If the mission is to advance the gospel and grow the kingdom, we can’t afford for churches to die at the same rate that we plant new ones. The call of revitalization has to become a priority. God placed that call in my life four years ago.
In February of 2014, I was on staff of a church plant in a suburban area of Columbia, SC. In order to supplement our income as well as help a church in need, my senior pastor and I began working with an inner-city church providing pulpit supply. When my pastor felt led to focus solely on the church plant, the leadership asked if I would stay and lead Rosewood Baptist Church, an 80-year old facility in the heart of downtown Columbia.
After prayer and good counsel, my family and I committed ourselves to Rosewood, a decision that would place me in the hardest, most fulfilling ministry I have ever been part of. I fully believe that God takes us through something to bring us to something so we can do something.
The culture of Rosewood was inwardly-focused and consumer-driven. A small group of long-time members had taken unhealthy possession of the church. It fulfilled every negative stereotype of a dysfunctional church. It had a history of treating their pastors as employees and grinding them up. Each of the last four pastors had left in the shadows of dissension, scandal, or dysfunction.
The focus on missions had been reduced to a small, weekly food pantry. The discipleship focus was limited to a few Sunday School classes that existed more for social interaction than biblical instruction.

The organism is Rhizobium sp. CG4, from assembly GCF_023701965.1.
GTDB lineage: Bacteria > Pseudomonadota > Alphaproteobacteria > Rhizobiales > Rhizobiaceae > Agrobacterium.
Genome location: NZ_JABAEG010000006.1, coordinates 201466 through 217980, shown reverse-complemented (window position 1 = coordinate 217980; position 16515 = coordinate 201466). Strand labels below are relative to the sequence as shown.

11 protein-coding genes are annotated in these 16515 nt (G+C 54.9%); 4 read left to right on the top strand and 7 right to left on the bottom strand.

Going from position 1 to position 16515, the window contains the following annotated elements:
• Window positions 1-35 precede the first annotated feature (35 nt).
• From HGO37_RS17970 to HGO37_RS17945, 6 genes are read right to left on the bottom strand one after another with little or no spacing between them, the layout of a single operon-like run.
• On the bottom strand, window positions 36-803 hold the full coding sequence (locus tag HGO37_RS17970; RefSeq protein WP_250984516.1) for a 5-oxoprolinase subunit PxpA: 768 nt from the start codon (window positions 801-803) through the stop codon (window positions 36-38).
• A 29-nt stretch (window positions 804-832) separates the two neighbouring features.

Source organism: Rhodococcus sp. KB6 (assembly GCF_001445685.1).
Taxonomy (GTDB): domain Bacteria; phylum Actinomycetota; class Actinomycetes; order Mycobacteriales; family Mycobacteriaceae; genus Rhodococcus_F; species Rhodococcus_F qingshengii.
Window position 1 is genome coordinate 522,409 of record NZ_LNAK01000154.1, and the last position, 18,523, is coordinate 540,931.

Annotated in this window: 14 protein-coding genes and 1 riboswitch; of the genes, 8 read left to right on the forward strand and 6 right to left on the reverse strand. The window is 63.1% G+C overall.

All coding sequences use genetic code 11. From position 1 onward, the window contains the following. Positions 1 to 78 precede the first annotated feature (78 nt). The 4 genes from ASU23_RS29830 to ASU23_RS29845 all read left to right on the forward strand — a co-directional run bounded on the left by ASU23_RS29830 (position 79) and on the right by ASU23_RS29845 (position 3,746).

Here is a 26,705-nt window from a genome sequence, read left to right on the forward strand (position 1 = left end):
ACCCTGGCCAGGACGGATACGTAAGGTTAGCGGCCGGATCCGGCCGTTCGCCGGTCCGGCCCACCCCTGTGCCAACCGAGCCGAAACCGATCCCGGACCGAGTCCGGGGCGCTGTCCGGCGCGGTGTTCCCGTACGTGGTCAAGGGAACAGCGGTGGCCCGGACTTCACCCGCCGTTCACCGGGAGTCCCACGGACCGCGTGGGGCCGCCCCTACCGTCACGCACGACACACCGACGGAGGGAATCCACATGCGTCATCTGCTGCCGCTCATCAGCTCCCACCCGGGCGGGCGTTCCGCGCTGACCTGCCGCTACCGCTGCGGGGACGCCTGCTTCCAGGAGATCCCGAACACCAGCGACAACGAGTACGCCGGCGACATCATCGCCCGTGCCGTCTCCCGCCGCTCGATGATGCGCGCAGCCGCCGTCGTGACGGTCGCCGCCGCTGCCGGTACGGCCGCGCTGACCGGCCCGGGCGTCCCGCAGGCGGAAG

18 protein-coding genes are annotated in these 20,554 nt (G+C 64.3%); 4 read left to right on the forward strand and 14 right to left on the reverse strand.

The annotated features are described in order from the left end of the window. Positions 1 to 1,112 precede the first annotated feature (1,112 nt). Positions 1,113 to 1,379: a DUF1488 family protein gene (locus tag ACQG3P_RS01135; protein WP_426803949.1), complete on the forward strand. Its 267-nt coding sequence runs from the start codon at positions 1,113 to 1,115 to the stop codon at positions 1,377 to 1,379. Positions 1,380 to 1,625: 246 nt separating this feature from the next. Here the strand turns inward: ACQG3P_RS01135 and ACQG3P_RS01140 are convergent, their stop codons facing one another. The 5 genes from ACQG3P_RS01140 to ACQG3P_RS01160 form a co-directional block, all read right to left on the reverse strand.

The church’s negative reputation was well known in the community. Through decades of denying every request to use the facility, the church had isolated itself while earning a reputation that was as toxic outside as the church was inside. As a result, the congregation had declined in attendance from 700 a week in the 1970s to an average of 45 people a week in 2014.
Even the facility itself had become a significant stumbling block. The expenses of the church that was originally built to accommodate ninety-five percent more people than were currently attending was draining every resource the church could generate. Realizing we had to implement change, our first step was to “assess and address.”
What does healthy change and revitalization look like?
There were reasons our church was in serious decline. First, we diagnosed the toxicity, then determined if we should treat it or amputate it. We had to make an evaluation of all areas and decide how we would handle them. We asked questions that might help you as well: What does curing it look like and how will it affect your community? Should you amputate? Renewers accept the fact that they are going to have to make tough changes. Will you?
For Rosewood, this came in several stages. We rebranded ourselves and became Rosewood Church. We altered our stage and sanctuary. We removed pews and set up a welcoming connections area. We replaced all of our outdated signage. We started saying “yes” to our community. We started new connect groups outside of Sunday morning. We started looking for strategic ways to show our members and our community that we weren’t just talking about implementing change, we were actually going to do it.
Restructuring and updating your governance is required. Your constitution and by-laws have to reflect who you are, not who you were. This will position you for success and help you effectively communicate and quickly implement necessary change. The existing leadership at Rosewood insisted that all changes would have to be implemented in accordance with the constitution and by-laws.